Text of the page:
August 10, 70: Roman troops, sent by Emperor Vespasian to put down a Jewish rebellion, break through the walls of Jerusalem and destroy the temple. Some said that the event occurred on the same day of the year as the earlier destruction of Solomon's temple by Babylonians.
August 10, 1760: Philip Embury, the first Methodist clergyman to come to America, arrives in New York. August 10, 1815
August 10, 1886: Joseph M. Scriven, Irish Plymouth Brethren hymnwriter, dies. He spent his life performing menial work for the destitute, and both of his engagements ended with the sudden deaths of his fiancees. Nonetheless, his best-known hymn is the uplifting "What a Friend We Have in Jesus.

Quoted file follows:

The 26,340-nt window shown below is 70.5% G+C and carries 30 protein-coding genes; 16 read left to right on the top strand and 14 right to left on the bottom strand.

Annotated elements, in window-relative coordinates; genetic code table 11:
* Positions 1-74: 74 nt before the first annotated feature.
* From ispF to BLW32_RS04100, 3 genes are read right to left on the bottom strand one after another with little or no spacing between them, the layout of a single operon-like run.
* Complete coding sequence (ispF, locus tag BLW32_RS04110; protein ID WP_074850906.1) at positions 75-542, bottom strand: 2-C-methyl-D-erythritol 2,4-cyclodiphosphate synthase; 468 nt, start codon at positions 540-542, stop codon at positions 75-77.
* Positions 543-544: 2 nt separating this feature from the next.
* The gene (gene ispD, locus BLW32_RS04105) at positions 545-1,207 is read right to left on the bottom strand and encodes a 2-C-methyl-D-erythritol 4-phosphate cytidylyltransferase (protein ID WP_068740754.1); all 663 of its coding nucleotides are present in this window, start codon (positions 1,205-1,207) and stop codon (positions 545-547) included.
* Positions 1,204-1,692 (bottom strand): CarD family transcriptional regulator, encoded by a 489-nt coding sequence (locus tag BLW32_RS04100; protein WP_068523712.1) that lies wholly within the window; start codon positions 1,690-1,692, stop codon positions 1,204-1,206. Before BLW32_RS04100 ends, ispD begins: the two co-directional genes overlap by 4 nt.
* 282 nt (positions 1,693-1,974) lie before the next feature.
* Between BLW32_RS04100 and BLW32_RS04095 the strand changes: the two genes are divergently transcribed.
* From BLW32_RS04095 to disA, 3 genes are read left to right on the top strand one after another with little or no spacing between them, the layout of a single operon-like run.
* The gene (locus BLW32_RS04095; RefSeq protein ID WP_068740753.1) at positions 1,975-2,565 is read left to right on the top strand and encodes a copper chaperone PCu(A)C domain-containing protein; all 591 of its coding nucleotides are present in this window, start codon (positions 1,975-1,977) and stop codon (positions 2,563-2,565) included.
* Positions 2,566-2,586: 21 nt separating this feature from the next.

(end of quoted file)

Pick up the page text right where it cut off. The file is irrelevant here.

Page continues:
August 10, 1815: Samuel Leigh, the first Methodist minister in Australia, arrives in Sydney. The Methodist denomination is now Australia's third largest, with an adherence of 10 percent of the population.
May 14, 1572: Gregory XIII, who reformed the Julian calendar into the calendar used today and celebrated the killing of French Huguenots (Protestants) with a Te Deum (a Latin hymn), is named pope (see issue 71: Huguenots and the Wars of Religion).
May 14, 1607: Robert Hunt holds the first Anglican service in the New World Day after the Virginia Company lands in Jamestown.
May 14, 1759: Anglican evangelical John Berridge preaches his first outdoor sermon. Outdoor preaching became a prominent feature ...